However, going without treatment for a torn meniscus can still leave you open to a number of issues that could otherwise be avoided, including:

Prolonged Pain

A meniscus tear is painful enough when it happens, but without treatment, you are likely to experience even more. Without physical therapy, pain medication, and professional instructions post-injury, you are putting yourself at risk of severe pain and continued locking or catching of the knee while it heals.

Difficulty Healing

If your meniscus tear heals on its own, without proper treatment, it is likely that it will heal much more slowly. This means more pain and prolonged periods of limited movement in the affected leg.

The worst case scenario, and a very possible scenario if you choose to forego treatment is that the meniscus tear will not heal at all. This all depends on the depth of the tear into the cartilage, how your body responds to the tear, and how you damaged it. If it was the result of a specific activity (while playing sports, for example) the tear will be more likely to heal on its own than if it is the result of tissue degeneration over time.

Long-Term Health Issues

Leaving a torn meniscus to heal on its own can damage the long-term health and overall structure of your knee. An untreated meniscus can lead to permanently decreased function of the knee and increase long-term health problems such as arthritis and issues in the hip joints. This is especially true for older people who suffer a torn meniscus due to degeneration.

Seeking appropriate treatment for an injury of this kind is imperative if you want to recover safely and successfully.


While any treatment will depend on the individual and the severity of their injury, there are some typical treatments that are usually recommended for meniscus tears. These include:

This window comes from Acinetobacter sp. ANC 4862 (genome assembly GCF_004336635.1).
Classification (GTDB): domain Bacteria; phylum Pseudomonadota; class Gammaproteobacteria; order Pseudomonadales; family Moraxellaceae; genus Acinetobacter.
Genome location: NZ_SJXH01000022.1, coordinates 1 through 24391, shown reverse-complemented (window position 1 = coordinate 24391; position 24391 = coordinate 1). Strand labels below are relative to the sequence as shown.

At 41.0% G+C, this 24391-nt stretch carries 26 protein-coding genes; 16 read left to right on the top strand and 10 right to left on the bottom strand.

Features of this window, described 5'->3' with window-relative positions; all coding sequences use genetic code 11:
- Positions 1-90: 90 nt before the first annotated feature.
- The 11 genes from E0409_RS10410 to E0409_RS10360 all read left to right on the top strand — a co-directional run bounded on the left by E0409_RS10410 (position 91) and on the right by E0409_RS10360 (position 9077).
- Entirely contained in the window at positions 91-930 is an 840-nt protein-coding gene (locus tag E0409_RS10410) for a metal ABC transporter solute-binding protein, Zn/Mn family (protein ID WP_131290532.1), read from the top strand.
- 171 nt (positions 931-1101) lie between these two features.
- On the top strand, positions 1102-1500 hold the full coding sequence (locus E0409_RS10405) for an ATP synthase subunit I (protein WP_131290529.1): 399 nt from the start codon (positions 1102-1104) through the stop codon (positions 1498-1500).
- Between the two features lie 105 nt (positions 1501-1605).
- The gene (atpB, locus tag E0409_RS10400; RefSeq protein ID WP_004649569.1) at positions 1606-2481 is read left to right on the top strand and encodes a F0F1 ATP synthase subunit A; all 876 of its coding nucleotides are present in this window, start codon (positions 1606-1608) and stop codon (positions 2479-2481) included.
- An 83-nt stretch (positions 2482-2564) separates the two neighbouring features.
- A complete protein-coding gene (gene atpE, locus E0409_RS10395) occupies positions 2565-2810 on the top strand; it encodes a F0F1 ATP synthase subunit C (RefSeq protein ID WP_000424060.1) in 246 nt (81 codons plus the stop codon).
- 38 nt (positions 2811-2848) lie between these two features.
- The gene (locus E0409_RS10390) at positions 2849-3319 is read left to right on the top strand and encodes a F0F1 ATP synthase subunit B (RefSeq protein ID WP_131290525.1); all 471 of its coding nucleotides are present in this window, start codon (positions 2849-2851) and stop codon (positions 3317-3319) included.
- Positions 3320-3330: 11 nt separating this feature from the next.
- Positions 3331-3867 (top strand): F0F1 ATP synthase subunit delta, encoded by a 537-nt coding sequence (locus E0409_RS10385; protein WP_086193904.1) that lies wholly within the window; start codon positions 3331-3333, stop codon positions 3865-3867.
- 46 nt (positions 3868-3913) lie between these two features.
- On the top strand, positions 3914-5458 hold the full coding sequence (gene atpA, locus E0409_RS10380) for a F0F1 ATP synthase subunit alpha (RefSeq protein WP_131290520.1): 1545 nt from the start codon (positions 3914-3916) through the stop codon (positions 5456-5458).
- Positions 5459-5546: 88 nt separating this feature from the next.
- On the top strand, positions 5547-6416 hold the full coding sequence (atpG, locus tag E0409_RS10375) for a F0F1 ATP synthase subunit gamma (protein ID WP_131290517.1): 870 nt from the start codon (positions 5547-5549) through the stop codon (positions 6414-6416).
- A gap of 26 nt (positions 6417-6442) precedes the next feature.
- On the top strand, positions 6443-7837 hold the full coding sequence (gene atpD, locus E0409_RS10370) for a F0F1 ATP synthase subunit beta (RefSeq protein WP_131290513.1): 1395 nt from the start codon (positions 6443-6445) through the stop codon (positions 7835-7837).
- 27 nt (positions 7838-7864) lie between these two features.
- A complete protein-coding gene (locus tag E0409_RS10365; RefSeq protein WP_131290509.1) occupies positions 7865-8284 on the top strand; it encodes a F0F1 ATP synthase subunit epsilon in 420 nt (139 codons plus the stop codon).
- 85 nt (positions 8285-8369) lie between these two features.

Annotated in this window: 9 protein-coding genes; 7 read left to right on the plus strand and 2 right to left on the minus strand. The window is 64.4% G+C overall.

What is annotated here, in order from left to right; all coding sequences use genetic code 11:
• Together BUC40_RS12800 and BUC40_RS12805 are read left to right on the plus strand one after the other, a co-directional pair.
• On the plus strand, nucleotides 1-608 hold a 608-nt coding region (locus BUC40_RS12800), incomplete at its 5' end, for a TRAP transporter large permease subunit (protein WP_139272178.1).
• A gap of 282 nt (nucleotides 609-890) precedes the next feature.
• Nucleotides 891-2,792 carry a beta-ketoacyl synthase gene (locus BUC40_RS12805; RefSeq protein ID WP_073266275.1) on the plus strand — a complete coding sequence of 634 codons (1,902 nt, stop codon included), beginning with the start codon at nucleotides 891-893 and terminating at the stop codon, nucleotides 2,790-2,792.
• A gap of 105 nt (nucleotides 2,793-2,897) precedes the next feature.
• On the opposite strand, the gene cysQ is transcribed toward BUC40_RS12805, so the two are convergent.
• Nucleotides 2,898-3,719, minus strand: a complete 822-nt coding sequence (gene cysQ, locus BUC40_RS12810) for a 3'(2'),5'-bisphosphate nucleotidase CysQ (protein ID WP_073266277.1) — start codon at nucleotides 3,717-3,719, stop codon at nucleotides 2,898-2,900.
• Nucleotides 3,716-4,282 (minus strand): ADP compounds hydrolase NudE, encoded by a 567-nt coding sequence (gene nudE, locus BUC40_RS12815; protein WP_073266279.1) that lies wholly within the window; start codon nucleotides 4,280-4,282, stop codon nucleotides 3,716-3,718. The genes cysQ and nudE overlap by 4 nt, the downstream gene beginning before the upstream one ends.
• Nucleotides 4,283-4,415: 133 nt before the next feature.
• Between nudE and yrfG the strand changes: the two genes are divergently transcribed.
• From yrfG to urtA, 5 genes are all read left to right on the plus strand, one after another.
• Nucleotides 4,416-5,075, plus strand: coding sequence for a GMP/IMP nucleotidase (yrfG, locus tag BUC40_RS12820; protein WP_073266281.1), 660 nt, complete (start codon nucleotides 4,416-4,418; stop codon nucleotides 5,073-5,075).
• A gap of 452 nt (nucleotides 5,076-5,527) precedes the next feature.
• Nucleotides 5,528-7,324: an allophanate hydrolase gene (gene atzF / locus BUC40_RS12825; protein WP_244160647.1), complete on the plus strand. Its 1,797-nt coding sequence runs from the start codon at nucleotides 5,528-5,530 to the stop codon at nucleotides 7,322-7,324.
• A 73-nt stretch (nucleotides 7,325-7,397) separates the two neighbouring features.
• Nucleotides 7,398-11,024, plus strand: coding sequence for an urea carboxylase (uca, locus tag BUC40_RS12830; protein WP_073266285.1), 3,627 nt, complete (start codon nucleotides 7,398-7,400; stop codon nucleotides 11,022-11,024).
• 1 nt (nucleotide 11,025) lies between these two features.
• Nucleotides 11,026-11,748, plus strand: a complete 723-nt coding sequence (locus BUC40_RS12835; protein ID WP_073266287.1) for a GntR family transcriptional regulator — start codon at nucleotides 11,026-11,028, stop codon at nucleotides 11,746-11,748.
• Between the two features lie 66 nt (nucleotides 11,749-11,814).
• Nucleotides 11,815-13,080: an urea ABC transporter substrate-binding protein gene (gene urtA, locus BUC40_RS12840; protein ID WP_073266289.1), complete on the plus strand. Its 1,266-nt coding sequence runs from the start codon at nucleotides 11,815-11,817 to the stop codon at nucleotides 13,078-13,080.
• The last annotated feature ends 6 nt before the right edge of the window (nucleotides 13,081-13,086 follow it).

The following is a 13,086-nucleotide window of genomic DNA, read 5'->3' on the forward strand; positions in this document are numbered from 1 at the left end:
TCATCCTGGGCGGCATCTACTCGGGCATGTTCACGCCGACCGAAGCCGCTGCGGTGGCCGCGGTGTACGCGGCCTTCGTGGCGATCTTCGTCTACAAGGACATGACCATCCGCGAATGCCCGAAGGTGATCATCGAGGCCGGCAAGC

• OTC and Prescription Medications: to help reduce inflammation and provide pain relief.
  • Physical Therapy: to help strengthen muscle and restore the range of motion in the knee joint. A physical therapist can also show patients how to move and exercise in ways that will reduce the risk of meniscus tears in the future.
  • Surgical Treatments: there are two surgical treatments for a meniscus tear – a meniscectomy (partial or total) and a meniscus repair. The former involves partial or total removal of the damaged meniscus, and the latter involves trimming and reshaping of the damaged meniscus, and it is then left to repair on its own.

Whether you undergo torn meniscus surgery or not, it’s important to consult a medical professional and undergo any prescribed treatment needed to help your meniscus heal. While you may only need to rest in order for your meniscus to heal itself, ignoring medical advice can put you at risk of long-term harm.

If you’ve recently injured your knee and think you may have a torn meniscus on your hands, get in touch with our team at Kellie Middleton MD. Based in Atlanta GA, we specialize in sports-related orthopedic surgery including knee injuries. You can fill in our contact form here or give us a call at 770-509-4030.